Q2) How does this impact my Windows Update settings on my SharePoint servers? I’m scared, hold me!
A2) My lawyers have advised me that cuddling with my readers is strictly forbidden. No exceptions. However, I can help with the Windows Update settings part. Because of problems I’ve had in the past, for years I have recommended not allowing Windows Update to automatically update your SharePoint servers. I set all of mine to “Download only.” This only reinforces my feelings on that. Of course then you have to be diligent about going in and manually installing the patches on all of your servers, every. single. month. That’s a lot to remember.
A better solution is to start using Windows Server Update Services (WSUS) to distribute Windows and SharePoint patches to your servers. This gives you central patching control of all of your servers. In my opinion it’s better than not patching your servers and it’s better than letting SharePoint get patched every month.
Q3) If these patches are installed via Windows Update do I still need to run the Config Wizard after they’re installed?
A3) Absolutely. This requirement has not changed. SharePoint will run, mostly happily, with the binaries updated but without having run the Config Wizard. It’s not a great place to be in, but it will work. You shouldn’t have to worry about your SharePoint farm falling on its face immediately after the patch is installed, at least not because of the Config Wizard hasn’t been run. However, to prevent weird issues from popping up, it’s best to run the Config Wizard as soon as possible after any patch is installed.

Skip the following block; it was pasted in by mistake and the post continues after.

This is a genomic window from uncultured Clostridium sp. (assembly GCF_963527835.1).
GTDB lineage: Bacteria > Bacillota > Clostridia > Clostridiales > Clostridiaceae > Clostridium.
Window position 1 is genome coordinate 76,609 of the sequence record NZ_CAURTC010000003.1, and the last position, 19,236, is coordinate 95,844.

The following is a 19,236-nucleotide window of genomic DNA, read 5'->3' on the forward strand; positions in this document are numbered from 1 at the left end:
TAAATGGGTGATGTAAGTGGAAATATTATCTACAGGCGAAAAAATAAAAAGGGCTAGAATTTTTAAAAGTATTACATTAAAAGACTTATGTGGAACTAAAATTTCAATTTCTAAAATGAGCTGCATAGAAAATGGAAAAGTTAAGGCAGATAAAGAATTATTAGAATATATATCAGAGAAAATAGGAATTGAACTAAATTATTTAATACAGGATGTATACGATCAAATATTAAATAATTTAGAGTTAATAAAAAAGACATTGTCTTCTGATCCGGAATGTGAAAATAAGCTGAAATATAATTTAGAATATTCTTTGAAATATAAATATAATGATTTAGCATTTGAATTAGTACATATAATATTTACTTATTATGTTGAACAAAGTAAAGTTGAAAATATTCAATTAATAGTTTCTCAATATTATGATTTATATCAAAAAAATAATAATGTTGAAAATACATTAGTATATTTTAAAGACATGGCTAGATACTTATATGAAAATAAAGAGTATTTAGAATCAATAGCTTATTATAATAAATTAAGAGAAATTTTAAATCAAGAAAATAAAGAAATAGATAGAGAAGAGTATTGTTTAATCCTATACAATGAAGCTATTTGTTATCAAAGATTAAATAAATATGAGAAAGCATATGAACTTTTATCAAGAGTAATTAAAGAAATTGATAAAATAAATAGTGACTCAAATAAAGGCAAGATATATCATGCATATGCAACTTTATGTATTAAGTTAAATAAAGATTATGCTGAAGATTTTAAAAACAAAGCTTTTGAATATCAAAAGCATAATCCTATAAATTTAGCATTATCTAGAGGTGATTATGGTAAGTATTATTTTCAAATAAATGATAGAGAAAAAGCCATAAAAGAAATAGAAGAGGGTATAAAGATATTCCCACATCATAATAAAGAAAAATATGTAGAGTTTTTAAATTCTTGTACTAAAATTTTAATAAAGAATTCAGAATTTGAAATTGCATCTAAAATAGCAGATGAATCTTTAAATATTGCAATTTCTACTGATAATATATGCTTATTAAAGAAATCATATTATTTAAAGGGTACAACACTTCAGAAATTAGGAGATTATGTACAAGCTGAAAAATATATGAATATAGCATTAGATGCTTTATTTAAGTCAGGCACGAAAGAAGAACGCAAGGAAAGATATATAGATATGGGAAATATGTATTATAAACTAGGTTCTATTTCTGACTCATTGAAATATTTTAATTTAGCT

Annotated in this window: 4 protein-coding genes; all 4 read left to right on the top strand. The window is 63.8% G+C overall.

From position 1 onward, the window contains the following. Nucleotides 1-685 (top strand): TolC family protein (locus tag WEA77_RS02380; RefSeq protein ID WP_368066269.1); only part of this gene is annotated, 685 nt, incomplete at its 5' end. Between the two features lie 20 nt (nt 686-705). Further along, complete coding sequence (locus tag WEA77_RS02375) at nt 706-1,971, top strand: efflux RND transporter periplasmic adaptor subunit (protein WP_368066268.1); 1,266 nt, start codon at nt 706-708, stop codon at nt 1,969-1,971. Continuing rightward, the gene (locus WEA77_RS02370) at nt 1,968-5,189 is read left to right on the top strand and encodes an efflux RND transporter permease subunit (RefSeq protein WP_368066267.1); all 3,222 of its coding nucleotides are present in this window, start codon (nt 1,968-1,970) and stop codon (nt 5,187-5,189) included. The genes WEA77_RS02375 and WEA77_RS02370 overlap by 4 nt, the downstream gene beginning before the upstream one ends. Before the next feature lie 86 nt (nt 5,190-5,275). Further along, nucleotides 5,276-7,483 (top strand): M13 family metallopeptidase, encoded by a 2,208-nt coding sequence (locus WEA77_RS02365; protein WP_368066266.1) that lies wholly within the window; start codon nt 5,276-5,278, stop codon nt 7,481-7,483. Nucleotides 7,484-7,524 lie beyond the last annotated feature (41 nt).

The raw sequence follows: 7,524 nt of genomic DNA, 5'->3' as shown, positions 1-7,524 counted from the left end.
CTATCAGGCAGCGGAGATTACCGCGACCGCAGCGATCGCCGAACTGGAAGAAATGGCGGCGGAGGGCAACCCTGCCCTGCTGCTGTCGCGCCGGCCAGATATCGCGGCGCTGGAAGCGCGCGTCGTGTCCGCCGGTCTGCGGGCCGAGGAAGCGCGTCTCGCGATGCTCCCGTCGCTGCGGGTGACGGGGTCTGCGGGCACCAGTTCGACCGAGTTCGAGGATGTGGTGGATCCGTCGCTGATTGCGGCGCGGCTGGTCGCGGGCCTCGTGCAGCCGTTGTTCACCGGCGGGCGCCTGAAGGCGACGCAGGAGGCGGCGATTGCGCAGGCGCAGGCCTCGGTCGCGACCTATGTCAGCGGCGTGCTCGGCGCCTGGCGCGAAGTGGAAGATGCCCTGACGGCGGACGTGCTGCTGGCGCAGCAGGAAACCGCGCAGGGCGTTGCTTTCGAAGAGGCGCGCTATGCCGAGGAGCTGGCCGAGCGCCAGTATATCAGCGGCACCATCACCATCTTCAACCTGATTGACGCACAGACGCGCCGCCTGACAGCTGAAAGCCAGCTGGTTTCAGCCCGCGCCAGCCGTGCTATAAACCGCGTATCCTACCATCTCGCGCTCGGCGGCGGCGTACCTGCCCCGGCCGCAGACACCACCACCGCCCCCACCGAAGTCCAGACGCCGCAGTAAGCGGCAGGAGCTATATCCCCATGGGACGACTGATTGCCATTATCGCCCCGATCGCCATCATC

Those are all of the phony FAQs I can dream up for now. If you have more questions, throw them in the comments below. I may add them to the article.
Thanks, and happy patching, intentional or not.
Edit 3/2/2015 - This has been changed, please read SharePoint Server Patches Are No Longer Published in Windows Update.
|Todd O. Klindt||2/7/2015 10:24 PM||PowerShell||0|| |
I decided to blog this little nugget because everything I found on the web was exactly the opposite of what I wanted to do. Usually when someone is using PowerShell to look for users in the context of the PasswordNeverExpires property, they’re looking for users where PasswordNeverExpires is set to True and they want to set it to False. It’s generally understood that having passwords never expire is a security risk, so most of the time people want to hunt those accounts down. But you know me, I love a good PowerShell challenge and this week someone needed to find all the accounts where the passwords were allowed to expire, so I stepped up to the plate.
First, just for completeness I’ll include how to do the opposite of what I wanted to do:
Search-ADAccount -PasswordNeverExpires | select SamAccountName, UserPrincipalName
That will return all of the users in your domain whose accounts are set so their passwords never expire. In most cases, these accounts are hunted down and set so their passwords do expire.
If PowerShell can’t find the Search-ADAccount cmdlet make sure the Active Directory module is installed. If it’s not, use this command to install it:
Then make sure it’s loaded in your PowerShell host: